So even though this particular creation was good, I’m eager to try more sandwich combinations like this. Plus, I’d really like to title my next post “Jam and Ham” or “Deli and Jelly.” Maybe ham with an apricot and dijon spread? Or maybe substituting the jam with real fruit, like cooked apples or pears! I’m getting excited.

i hate muffins

Hate is a strong word. It may be a little too strong used in this title, but I do bear a grudge against muffins. MAKING muffins, at least.

You see, I’m not very good at it.

I know, I know…how can someone screw up muffins? It all seems pretty simple, and then I remember that you can’t just fill the batter to the top of the cups or that the bake time is usually lower than an actual cake. Things get pretty ugly then.

However, I wanted banana bread on Monday, and the bananas were ready for a new life. Being without a bread pan, I had to resort to the muffin tin. UGH.

But, because I’m posting this and you may have already scrolled down to the pictures, we both know things turned out alright.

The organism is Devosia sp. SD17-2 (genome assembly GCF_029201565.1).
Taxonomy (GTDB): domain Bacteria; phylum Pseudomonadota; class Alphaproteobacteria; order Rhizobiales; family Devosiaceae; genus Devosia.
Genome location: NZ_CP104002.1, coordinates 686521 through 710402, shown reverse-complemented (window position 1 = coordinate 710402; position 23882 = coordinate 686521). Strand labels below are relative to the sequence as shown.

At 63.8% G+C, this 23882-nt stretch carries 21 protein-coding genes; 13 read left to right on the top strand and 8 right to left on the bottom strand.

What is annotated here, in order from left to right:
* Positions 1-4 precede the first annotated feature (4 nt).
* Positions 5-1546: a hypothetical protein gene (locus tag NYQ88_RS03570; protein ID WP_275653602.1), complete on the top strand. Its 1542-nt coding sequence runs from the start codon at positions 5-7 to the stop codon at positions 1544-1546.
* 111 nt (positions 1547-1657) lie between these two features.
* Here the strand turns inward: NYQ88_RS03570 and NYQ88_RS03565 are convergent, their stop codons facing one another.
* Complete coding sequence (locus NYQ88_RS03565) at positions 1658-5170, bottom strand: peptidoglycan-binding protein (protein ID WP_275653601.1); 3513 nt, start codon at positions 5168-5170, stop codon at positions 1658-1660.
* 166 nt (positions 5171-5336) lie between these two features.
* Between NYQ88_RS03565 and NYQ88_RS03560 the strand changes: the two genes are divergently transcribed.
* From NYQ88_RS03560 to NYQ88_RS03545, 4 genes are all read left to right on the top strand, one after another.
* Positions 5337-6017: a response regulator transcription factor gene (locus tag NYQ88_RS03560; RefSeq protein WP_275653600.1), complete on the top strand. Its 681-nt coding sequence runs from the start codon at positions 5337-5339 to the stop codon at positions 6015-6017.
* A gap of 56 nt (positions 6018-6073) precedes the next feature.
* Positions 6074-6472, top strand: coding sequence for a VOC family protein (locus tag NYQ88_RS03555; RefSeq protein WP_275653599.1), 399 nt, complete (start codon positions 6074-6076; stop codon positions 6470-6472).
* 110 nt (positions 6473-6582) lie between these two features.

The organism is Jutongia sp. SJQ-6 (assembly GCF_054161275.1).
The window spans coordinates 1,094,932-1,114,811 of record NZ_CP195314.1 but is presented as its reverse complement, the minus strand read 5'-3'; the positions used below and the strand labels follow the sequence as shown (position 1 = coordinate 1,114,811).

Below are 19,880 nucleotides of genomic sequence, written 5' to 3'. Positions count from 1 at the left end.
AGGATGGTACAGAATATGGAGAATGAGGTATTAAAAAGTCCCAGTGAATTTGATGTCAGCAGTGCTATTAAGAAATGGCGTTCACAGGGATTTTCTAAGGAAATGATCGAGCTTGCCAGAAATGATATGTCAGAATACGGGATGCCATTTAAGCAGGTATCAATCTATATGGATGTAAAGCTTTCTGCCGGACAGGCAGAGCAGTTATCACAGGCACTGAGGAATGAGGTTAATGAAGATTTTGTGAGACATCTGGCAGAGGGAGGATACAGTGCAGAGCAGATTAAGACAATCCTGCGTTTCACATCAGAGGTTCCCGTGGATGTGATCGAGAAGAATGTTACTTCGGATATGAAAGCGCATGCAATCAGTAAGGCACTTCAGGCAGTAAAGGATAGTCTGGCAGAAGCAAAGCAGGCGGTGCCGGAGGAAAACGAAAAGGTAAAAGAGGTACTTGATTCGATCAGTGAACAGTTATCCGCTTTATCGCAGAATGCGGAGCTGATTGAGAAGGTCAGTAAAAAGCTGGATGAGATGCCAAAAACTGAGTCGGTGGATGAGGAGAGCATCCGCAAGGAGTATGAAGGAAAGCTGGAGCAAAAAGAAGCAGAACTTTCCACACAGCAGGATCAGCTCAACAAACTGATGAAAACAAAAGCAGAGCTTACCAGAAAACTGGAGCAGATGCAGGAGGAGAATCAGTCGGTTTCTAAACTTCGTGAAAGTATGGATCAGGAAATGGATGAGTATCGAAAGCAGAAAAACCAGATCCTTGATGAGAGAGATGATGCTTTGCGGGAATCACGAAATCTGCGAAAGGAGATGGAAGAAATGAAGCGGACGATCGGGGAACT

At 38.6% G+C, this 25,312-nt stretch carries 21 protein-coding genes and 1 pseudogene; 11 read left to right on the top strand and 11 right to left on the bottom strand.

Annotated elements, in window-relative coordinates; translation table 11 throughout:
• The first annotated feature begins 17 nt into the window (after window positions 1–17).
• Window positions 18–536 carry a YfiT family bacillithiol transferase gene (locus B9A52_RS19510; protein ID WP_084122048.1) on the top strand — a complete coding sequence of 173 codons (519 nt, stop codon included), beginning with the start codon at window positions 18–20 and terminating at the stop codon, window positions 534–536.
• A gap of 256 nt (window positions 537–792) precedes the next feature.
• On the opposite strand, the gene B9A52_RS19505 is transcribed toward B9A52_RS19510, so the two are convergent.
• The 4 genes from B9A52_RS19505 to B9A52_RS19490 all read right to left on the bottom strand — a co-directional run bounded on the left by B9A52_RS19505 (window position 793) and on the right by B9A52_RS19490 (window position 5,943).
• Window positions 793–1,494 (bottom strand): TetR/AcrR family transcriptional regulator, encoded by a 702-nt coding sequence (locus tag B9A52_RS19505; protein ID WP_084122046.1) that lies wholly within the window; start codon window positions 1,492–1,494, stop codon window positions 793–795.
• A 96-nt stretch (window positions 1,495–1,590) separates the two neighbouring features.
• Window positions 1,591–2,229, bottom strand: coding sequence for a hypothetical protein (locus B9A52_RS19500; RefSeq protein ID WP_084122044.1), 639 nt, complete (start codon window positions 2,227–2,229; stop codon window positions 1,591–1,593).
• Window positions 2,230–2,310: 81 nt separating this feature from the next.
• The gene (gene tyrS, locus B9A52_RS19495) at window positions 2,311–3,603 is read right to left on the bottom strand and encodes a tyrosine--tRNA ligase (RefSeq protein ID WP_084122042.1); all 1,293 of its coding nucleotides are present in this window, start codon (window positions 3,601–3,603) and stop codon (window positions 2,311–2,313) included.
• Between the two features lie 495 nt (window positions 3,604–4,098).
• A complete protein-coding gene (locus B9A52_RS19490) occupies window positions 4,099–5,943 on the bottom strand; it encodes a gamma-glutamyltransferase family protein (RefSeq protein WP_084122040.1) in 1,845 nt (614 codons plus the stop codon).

And for me, this was my FIRST batch of semi-successful cupcakes/muffins EVER. I say semi-successful because I browned the bottoms of the muffins just a little too much. But they were extra-successful with the second batch, which I made with chocolate chips. Yummy.

Also, I decided to use Greek yogurt in this ince it’s supposed to be healthier and I have a lot to use before I leave Chicago. If you’re interested in making some cute cupcakes yourself, here’s the recipe!

Greek Yogurt Cupcakes

from gettin’ my healthy on 


  • 2 c flour
  • 1/2 c 0% Greek yogurt
  • 1 c ripe bananas, mashed (about 2 medium bananas)
  • 2 eggs
  • 1/2 c salted butter, softened
  • 1/2 c brown sugar, packed
  • 1 tsp baking soda
  • 1 tsp baking powder
  • 1 tsp cinnamon
  • 1 c walnuts, chopped (optional)
  • 1 c chocolate chips (optional)
  • 1 1/2 tsp vanilla


  1. Combine flour, baking soda, baking powder, and cinnamon in medium bowl. Set aside.
  2. In large bowl, cream together butter and sugar. Add yogurt, bananas, eggs, and vanilla and mix.
  3. Slowly incorporate dry ingredients into wet ingredients, mixing just until combined. Mix in walnuts.
  4. In a greased bread pan, bake for 45 minutes at 375 degrees.



chinatown, chicago